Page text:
Carthaginian Empire

Topics: Carthage, Roman Republic, Ancient Rome Pages: 7 (2457 words) Published: August 27, 2013
Abstract
The Carthage Empire was formed in 814 B.C. According to legend, this was when Princess Dido, of Tyre fled from her home, current day Lebanon. This was to escape from the clutches of her brother Pygmalion who had killed her husband, heir to the throne of Tyre after her father died. She fled across the Mediterranean with some citizens of Tyre and landed at the tip of Northern Africa, Carthage or current day Tunisia. There, she saw that Carthage was almost like an island jutting out into the Mediterranean, with 2 inlets on either side. It had natural defences, just like Tyre, Dido’s homeland. This was the reason why Princess Dido chose this as the place for her new city, Carthage. Thus, Carthage was founded. By 500 BC, It had become a major Mediterranean power establishing colonies in Corsica, Ibiza, North Africa, The Balearic Islands and Sardinia. It had a population of over 300 000. Its reign started to decline when Hannibal lost the 2nd Punic War. Therefore, we will be focusing on the time period starting from 500 BC till the end of the 2nd Punic War (202 BC). Under Commerce, we are focusing on international trade (trade between The Carthage Empire, North Africa and other cities of the Iberian Peninsula) and how it became an international metropolis due to its strategic location near the Mediterranean trade routes. Under Conflict, we are focusing on military (advanced navy) and territorial expansion (Punic Wars). We will be focusing on Carthage’s advanced shipbuilding techniques and how they managed to hold their own against a bigger and stronger enemy (Rome) during the 2nd Punic War. Under Culture, we are focusing on religion and practices. The Carthaginians worshipped most of the gods that were worshipped by the Phoenicians. Also, they had practices like killing their own children. Under Community, we are focusing on government. The government of Carthage was an oligarchical republic, which relied on a system of checks and balances and ensured a form of public accountability. Our hypothesis is that the extent of the Carthaginian Navy and weaponry managed to hold up a superior empire, namely the Romans, for such a long time. We intend to prove that our hypothesis is true.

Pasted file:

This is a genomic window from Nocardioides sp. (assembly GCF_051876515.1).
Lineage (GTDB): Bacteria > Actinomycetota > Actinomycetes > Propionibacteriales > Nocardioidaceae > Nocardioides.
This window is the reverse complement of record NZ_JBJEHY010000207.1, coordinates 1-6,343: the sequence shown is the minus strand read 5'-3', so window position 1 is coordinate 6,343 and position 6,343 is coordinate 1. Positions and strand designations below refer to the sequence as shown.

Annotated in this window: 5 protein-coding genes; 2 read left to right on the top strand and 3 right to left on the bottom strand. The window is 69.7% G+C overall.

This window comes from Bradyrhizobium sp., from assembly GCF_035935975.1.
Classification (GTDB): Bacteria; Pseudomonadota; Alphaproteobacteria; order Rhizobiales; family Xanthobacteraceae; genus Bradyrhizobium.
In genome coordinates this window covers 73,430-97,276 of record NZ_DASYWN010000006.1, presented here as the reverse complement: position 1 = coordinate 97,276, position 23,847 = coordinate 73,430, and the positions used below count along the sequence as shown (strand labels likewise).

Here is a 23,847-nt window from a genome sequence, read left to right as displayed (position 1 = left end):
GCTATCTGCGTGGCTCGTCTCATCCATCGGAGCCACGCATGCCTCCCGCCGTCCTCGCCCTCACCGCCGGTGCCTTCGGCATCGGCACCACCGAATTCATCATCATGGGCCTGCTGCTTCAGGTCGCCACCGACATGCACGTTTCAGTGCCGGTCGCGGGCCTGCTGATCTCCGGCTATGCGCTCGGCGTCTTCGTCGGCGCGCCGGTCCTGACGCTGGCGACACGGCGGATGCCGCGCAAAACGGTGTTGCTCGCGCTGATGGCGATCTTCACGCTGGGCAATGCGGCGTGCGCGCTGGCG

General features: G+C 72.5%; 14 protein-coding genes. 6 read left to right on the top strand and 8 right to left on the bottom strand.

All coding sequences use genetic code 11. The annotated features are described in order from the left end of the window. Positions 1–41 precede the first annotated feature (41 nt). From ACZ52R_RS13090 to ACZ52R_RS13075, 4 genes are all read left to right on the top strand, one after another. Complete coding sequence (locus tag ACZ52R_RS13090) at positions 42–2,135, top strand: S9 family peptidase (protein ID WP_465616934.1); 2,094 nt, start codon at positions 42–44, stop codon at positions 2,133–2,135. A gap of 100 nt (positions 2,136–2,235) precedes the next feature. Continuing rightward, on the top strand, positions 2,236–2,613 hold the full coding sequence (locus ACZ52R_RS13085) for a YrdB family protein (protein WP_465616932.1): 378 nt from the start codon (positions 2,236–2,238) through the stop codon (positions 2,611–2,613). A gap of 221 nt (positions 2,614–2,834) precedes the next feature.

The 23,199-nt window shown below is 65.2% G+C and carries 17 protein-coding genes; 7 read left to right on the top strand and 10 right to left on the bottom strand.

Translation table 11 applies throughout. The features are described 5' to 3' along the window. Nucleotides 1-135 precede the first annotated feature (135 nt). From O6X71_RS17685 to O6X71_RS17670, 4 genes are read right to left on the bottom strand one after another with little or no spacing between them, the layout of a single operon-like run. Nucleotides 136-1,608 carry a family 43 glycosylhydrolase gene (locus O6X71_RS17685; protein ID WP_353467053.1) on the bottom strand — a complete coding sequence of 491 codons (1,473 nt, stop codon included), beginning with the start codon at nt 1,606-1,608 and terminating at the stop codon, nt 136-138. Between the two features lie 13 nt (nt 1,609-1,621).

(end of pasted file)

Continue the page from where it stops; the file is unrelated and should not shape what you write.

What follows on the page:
Community
Introduction
In this portion we will be talking about Carthaginian government and governing styles. Aristotle himself ranks this republic as one of the best and as an example for all to follow. He says this due to the fact that from Carthage’s formation to his time, no considerable sedition had disturbed the peace, nor had any big tyrant arisen. Therefore, let us take a closer look at Carthage’s government and governing style. Government

The government of Carthage was made of 3 main authorities. They were the 2 supreme magistrates called suffets, 600 people in the senate and the common public. The suffets played the role of king, dictator and consul. They were elected annually from the most wealthy and influential families. These suffets were empowered to elect the senate and presided over them. One example of a successful dynasty of suffets would be the Magonids. Hamilcar and his son, Hannibal came from this dynasty and brought much success to the Carthaginians through their countless victories against Rome which allowed Carthage to sustain itself as their offensive nature delayed Rome’s invasion into Carthage. The senate formed the very soul of the government and were honoured on basis of their age, experience, birth, riches, and most importantly their merit.

Public Involvement in Politics
When there was no clear majority in the number of votes, the matter was brought to the people of the public. This can be seen as an effective way to crush factions, produce harmony and to enforce and corroborate good counsel. As a result of this, the Carthaginian forces could be funnelled into the war efforts instead of busying themselves with major internal conflicts. Their people had confidence in the government, therefore there were no...
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